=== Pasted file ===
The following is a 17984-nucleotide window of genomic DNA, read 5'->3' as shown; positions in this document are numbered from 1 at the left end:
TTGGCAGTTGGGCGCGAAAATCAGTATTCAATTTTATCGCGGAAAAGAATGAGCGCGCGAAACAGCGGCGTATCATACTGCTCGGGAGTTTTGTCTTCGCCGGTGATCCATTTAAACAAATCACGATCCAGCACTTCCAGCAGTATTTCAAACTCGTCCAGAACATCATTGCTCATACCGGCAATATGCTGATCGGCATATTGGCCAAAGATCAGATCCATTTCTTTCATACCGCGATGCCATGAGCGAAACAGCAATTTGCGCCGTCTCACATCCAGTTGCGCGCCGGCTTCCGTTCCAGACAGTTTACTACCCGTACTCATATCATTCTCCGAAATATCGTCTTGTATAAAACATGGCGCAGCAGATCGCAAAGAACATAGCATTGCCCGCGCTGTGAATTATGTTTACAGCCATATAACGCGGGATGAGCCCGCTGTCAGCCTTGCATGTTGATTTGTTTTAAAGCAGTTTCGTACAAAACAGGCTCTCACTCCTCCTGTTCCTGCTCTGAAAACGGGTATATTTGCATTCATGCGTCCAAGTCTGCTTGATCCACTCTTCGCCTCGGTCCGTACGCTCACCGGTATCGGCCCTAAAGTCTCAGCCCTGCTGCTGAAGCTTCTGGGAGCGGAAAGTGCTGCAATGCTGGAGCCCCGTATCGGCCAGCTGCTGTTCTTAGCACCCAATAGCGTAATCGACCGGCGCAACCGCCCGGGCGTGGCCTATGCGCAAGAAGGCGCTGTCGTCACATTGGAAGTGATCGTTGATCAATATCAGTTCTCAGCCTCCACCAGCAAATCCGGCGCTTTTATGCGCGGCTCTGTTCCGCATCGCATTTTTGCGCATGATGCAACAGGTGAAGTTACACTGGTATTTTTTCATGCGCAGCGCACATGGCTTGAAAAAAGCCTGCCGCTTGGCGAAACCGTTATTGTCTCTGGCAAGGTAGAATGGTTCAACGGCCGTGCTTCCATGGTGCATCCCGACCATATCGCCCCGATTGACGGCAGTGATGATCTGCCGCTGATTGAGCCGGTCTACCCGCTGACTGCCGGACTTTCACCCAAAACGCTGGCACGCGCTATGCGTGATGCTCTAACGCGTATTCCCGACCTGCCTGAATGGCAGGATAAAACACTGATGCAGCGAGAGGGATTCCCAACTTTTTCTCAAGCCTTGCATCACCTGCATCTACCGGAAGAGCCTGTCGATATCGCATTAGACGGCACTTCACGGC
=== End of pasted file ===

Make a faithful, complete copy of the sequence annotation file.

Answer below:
The following is a 17984-nucleotide window of genomic DNA, read 5'->3' as shown; positions in this document are numbered from 1 at the left end:
TTGGCAGTTGGGCGCGAAAATCAGTATTCAATTTTATCGCGGAAAAGAATGAGCGCGCGAAACAGCGGCGTATCATACTGCTCGGGAGTTTTGTCTTCGCCGGTGATCCATTTAAACAAATCACGATCCAGCACTTCCAGCAGTATTTCAAACTCGTCCAGAACATCATTGCTCATACCGGCAATATGCTGATCGGCATATTGGCCAAAGATCAGATCCATTTCTTTCATACCGCGATGCCATGAGCGAAACAGCAATTTGCGCCGTCTCACATCCAGTTGCGCGCCGGCTTCCGTTCCAGACAGTTTACTACCCGTACTCATATCATTCTCCGAAATATCGTCTTGTATAAAACATGGCGCAGCAGATCGCAAAGAACATAGCATTGCCCGCGCTGTGAATTATGTTTACAGCCATATAACGCGGGATGAGCCCGCTGTCAGCCTTGCATGTTGATTTGTTTTAAAGCAGTTTCGTACAAAACAGGCTCTCACTCCTCCTGTTCCTGCTCTGAAAACGGGTATATTTGCATTCATGCGTCCAAGTCTGCTTGATCCACTCTTCGCCTCGGTCCGTACGCTCACCGGTATCGGCCCTAAAGTCTCAGCCCTGCTGCTGAAGCTTCTGGGAGCGGAAAGTGCTGCAATGCTGGAGCCCCGTATCGGCCAGCTGCTGTTCTTAGCACCCAATAGCGTAATCGACCGGCGCAACCGCCCGGGCGTGGCCTATGCGCAAGAAGGCGCTGTCGTCACATTGGAAGTGATCGTTGATCAATATCAGTTCTCAGCCTCCACCAGCAAATCCGGCGCTTTTATGCGCGGCTCTGTTCCGCATCGCATTTTTGCGCATGATGCAACAGGTGAAGTTACACTGGTATTTTTTCATGCGCAGCGCACATGGCTTGAAAAAAGCCTGCCGCTTGGCGAAACCGTTATTGTCTCTGGCAAGGTAGAATGGTTCAACGGCCGTGCTTCCATGGTGCATCCCGACCATATCGCCCCGATTGACGGCAGTGATGATCTGCCGCTGATTGAGCCGGTCTACCCGCTGACTGCCGGACTTTCACCCAAAACGCTGGCACGCGCTATGCGTGATGCTCTAACGCGTATTCCCGACCTGCCTGAATGGCAGGATAAAACACTGATGCAGCGAGAGGGATTCCCAACTTTTTCTCAAGCCTTGCATCACCTGCATCTACCGGAAGAGCCTGTCGATATCGCATTAGACGGCACTTCACGGC